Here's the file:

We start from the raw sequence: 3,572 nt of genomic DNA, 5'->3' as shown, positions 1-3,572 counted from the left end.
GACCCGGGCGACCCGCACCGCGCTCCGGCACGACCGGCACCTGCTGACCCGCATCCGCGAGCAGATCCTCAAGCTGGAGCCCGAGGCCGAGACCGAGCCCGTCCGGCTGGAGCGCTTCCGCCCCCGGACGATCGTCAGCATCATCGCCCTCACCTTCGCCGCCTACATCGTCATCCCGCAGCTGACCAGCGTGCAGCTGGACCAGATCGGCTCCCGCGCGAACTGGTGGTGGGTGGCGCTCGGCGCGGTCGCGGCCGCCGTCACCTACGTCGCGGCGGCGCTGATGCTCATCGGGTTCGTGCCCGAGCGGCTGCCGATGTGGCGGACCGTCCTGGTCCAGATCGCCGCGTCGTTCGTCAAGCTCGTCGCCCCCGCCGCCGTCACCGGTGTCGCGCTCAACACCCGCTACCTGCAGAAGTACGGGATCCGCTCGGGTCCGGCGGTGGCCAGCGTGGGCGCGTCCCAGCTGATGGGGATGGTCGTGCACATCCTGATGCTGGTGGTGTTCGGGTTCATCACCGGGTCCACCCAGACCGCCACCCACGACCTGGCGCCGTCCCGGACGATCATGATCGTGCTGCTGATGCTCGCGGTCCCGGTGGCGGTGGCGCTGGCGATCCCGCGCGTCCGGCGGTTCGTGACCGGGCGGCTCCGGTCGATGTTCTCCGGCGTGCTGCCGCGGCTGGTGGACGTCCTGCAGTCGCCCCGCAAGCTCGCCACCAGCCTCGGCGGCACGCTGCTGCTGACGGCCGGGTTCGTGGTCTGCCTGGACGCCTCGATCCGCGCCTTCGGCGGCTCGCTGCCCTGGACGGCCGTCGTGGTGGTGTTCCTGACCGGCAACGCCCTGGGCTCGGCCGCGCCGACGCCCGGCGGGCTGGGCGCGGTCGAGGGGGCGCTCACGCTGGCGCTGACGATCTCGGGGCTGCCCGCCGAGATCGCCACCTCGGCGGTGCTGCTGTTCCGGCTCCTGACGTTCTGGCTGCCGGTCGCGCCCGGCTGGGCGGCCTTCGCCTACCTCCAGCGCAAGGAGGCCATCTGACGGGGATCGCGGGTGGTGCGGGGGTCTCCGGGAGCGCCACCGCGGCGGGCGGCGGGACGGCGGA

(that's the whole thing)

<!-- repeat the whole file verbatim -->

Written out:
We start from the raw sequence: 3,572 nt of genomic DNA, 5'->3' as shown, positions 1-3,572 counted from the left end.
GACCCGGGCGACCCGCACCGCGCTCCGGCACGACCGGCACCTGCTGACCCGCATCCGCGAGCAGATCCTCAAGCTGGAGCCCGAGGCCGAGACCGAGCCCGTCCGGCTGGAGCGCTTCCGCCCCCGGACGATCGTCAGCATCATCGCCCTCACCTTCGCCGCCTACATCGTCATCCCGCAGCTGACCAGCGTGCAGCTGGACCAGATCGGCTCCCGCGCGAACTGGTGGTGGGTGGCGCTCGGCGCGGTCGCGGCCGCCGTCACCTACGTCGCGGCGGCGCTGATGCTCATCGGGTTCGTGCCCGAGCGGCTGCCGATGTGGCGGACCGTCCTGGTCCAGATCGCCGCGTCGTTCGTCAAGCTCGTCGCCCCCGCCGCCGTCACCGGTGTCGCGCTCAACACCCGCTACCTGCAGAAGTACGGGATCCGCTCGGGTCCGGCGGTGGCCAGCGTGGGCGCGTCCCAGCTGATGGGGATGGTCGTGCACATCCTGATGCTGGTGGTGTTCGGGTTCATCACCGGGTCCACCCAGACCGCCACCCACGACCTGGCGCCGTCCCGGACGATCATGATCGTGCTGCTGATGCTCGCGGTCCCGGTGGCGGTGGCGCTGGCGATCCCGCGCGTCCGGCGGTTCGTGACCGGGCGGCTCCGGTCGATGTTCTCCGGCGTGCTGCCGCGGCTGGTGGACGTCCTGCAGTCGCCCCGCAAGCTCGCCACCAGCCTCGGCGGCACGCTGCTGCTGACGGCCGGGTTCGTGGTCTGCCTGGACGCCTCGATCCGCGCCTTCGGCGGCTCGCTGCCCTGGACGGCCGTCGTGGTGGTGTTCCTGACCGGCAACGCCCTGGGCTCGGCCGCGCCGACGCCCGGCGGGCTGGGCGCGGTCGAGGGGGCGCTCACGCTGGCGCTGACGATCTCGGGGCTGCCCGCCGAGATCGCCACCTCGGCGGTGCTGCTGTTCCGGCTCCTGACGTTCTGGCTGCCGGTCGCGCCCGGCTGGGCGGCCTTCGCCTACCTCCAGCGCAAGGAGGCCATCTGACGGGGATCGCGGGTGGTGCGGGGGTCTCCGGGAGCGCCACCGCGGCGGGCGGCGGGACGGCGGA